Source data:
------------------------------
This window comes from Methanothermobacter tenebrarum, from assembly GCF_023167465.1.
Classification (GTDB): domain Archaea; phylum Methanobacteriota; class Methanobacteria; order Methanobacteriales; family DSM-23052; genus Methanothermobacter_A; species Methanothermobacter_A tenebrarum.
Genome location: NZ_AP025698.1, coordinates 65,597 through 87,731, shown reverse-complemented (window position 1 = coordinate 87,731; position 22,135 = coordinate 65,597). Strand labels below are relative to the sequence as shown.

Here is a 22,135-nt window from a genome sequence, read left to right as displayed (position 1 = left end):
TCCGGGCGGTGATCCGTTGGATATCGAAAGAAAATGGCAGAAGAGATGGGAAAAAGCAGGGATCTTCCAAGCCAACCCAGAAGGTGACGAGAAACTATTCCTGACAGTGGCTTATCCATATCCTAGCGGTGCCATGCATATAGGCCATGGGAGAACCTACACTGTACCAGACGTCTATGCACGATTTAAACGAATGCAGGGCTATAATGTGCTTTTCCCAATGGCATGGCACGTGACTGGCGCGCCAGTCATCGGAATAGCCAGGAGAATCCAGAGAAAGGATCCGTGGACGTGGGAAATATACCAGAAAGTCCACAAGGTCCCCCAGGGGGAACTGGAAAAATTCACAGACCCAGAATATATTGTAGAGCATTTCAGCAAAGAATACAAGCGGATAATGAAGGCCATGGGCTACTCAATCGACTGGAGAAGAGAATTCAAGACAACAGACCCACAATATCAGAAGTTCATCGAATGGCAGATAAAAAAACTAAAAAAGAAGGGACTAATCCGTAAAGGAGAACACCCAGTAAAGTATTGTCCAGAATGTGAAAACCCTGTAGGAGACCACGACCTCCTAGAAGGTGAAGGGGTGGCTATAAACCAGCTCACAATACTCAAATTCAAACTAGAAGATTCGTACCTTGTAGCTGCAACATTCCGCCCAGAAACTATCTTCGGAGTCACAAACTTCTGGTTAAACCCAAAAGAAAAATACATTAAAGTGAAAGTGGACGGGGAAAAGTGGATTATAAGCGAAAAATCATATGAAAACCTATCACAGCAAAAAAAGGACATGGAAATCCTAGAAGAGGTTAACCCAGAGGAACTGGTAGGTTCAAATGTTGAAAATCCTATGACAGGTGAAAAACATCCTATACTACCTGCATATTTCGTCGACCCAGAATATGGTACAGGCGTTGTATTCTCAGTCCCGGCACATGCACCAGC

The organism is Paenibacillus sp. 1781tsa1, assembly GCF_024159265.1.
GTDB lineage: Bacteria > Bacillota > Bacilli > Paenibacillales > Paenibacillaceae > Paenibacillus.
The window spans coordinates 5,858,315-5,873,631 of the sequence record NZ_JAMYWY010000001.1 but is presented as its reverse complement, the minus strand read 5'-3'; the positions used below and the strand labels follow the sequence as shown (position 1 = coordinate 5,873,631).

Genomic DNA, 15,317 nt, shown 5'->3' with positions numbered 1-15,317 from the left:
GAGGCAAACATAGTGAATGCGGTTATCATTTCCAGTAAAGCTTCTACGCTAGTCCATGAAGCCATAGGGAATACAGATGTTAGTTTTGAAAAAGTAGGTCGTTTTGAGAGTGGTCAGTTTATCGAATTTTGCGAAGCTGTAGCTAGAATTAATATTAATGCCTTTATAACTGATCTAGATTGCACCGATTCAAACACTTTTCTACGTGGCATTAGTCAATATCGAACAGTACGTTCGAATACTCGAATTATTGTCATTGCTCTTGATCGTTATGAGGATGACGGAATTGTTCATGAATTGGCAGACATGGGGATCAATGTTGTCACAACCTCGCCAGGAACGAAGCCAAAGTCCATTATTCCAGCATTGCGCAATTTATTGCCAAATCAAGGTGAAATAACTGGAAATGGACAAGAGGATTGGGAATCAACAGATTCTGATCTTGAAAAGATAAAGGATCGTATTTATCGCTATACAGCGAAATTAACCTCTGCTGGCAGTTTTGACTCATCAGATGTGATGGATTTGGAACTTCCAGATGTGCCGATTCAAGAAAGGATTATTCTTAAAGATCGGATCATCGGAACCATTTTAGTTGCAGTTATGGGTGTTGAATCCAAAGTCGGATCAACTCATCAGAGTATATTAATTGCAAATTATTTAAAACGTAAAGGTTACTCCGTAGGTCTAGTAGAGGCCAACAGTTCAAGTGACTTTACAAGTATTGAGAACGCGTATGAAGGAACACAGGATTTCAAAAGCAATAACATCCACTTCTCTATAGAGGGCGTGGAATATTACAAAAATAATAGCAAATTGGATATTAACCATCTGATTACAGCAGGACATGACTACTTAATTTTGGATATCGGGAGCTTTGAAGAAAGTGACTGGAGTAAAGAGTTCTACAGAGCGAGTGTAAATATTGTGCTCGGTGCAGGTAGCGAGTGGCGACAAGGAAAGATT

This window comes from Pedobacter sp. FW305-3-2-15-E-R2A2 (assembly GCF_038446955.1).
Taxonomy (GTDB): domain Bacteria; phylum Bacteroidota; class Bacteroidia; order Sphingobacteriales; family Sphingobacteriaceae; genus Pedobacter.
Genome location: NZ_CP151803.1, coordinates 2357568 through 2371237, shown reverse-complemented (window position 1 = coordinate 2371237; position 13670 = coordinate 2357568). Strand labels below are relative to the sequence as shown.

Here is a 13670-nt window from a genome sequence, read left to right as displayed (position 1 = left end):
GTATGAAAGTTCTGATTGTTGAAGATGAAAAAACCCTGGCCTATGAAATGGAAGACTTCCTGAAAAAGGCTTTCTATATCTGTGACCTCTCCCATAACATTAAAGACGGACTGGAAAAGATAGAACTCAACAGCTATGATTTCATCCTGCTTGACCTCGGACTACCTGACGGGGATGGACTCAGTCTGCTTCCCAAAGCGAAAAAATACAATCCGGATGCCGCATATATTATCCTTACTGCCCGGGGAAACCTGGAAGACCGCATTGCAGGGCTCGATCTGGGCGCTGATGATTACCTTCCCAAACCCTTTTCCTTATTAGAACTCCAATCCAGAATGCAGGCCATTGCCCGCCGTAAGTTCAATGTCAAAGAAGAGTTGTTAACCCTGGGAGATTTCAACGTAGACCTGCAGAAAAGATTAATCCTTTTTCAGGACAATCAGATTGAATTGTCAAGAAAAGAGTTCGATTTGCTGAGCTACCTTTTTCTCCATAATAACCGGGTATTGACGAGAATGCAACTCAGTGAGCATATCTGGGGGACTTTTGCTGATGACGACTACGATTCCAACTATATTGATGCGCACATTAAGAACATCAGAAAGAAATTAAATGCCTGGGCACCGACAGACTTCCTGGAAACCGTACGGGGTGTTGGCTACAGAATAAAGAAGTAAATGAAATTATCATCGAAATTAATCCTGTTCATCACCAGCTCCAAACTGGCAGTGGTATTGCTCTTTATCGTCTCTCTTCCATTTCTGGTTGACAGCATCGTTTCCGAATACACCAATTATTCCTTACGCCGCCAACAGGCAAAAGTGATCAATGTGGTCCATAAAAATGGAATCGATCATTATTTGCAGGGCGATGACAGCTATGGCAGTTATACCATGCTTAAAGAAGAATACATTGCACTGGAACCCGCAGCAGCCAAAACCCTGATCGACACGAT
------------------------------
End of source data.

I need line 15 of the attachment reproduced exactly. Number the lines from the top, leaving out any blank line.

GTATGAAAGTTCTGATTGTTGAAGATGAAAAAACCCTGGCCTATGAAATGGAAGACTTCCTGAAAAAGGCTTTCTATATCTGTGACCTCTCCCATAACATTAAAGACGGACTGGAAAAGATAGAACTCAACAGCTATGATTTCATCCTGCTTGACCTCGGACTACCTGACGGGGATGGACTCAGTCTGCTTCCCAAAGCGAAAAAATACAATCCGGATGCCGCATATATTATCCTTACTGCCCGGGGAAACCTGGAAGACCGCATTGCAGGGCTCGATCTGGGCGCTGATGATTACCTTCCCAAACCCTTTTCCTTATTAGAACTCCAATCCAGAATGCAGGCCATTGCCCGCCGTAAGTTCAATGTCAAAGAAGAGTTGTTAACCCTGGGAGATTTCAACGTAGACCTGCAGAAAAGATTAATCCTTTTTCAGGACAATCAGATTGAATTGTCAAGAAAAGAGTTCGATTTGCTGAGCTACCTTTTTCTCCATAATAACCGGGTATTGACGAGAATGCAACTCAGTGAGCATATCTGGGGGACTTTTGCTGATGACGACTACGATTCCAACTATATTGATGCGCACATTAAGAACATCAGAAAGAAATTAAATGCCTGGGCACCGACAGACTTCCTGGAAACCGTACGGGGTGTTGGCTACAGAATAAAGAAGTAAATGAAATTATCATCGAAATTAATCCTGTTCATCACCAGCTCCAAACTGGCAGTGGTATTGCTCTTTATCGTCTCTCTTCCATTTCTGGTTGACAGCATCGTTTCCGAATACACCAATTATTCCTTACGCCGCCAACAGGCAAAAGTGATCAATGTGGTCCATAAAAATGGAATCGATCATTATTTGCAGGGCGATGACAGCTATGGCAGTTATACCATGCTTAAAGAAGAATACATTGCACTGGAACCCGCAGCAGCCAAAACCCTGATCGACACGAT